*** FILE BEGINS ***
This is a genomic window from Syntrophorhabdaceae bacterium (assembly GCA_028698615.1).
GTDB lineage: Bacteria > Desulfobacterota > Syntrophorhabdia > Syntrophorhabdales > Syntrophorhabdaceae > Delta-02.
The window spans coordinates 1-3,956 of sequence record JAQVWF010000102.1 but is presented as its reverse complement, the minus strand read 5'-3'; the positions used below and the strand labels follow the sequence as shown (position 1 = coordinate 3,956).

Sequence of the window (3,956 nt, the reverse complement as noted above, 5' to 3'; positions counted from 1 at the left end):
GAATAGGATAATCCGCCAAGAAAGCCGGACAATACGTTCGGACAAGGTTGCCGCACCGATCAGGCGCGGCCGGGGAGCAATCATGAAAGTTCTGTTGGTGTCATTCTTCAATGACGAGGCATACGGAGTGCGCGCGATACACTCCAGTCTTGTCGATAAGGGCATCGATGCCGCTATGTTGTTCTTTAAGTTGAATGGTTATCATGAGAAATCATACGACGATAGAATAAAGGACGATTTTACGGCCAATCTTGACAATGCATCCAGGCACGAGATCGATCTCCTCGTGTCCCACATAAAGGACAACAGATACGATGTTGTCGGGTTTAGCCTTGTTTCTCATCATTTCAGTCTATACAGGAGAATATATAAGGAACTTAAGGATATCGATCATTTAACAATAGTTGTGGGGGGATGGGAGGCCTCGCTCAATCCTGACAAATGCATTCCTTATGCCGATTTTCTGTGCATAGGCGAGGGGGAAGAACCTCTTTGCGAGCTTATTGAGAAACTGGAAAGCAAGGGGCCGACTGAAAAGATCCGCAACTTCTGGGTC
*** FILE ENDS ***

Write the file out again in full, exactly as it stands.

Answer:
This is a genomic window from Syntrophorhabdaceae bacterium (assembly GCA_028698615.1).
GTDB lineage: Bacteria > Desulfobacterota > Syntrophorhabdia > Syntrophorhabdales > Syntrophorhabdaceae > Delta-02.
The window spans coordinates 1-3,956 of sequence record JAQVWF010000102.1 but is presented as its reverse complement, the minus strand read 5'-3'; the positions used below and the strand labels follow the sequence as shown (position 1 = coordinate 3,956).

Sequence of the window (3,956 nt, the reverse complement as noted above, 5' to 3'; positions counted from 1 at the left end):
GAATAGGATAATCCGCCAAGAAAGCCGGACAATACGTTCGGACAAGGTTGCCGCACCGATCAGGCGCGGCCGGGGAGCAATCATGAAAGTTCTGTTGGTGTCATTCTTCAATGACGAGGCATACGGAGTGCGCGCGATACACTCCAGTCTTGTCGATAAGGGCATCGATGCCGCTATGTTGTTCTTTAAGTTGAATGGTTATCATGAGAAATCATACGACGATAGAATAAAGGACGATTTTACGGCCAATCTTGACAATGCATCCAGGCACGAGATCGATCTCCTCGTGTCCCACATAAAGGACAACAGATACGATGTTGTCGGGTTTAGCCTTGTTTCTCATCATTTCAGTCTATACAGGAGAATATATAAGGAACTTAAGGATATCGATCATTTAACAATAGTTGTGGGGGGATGGGAGGCCTCGCTCAATCCTGACAAATGCATTCCTTATGCCGATTTTCTGTGCATAGGCGAGGGGGAAGAACCTCTTTGCGAGCTTATTGAGAAACTGGAAAGCAAGGGGCCGACTGAAAAGATCCGCAACTTCTGGGTC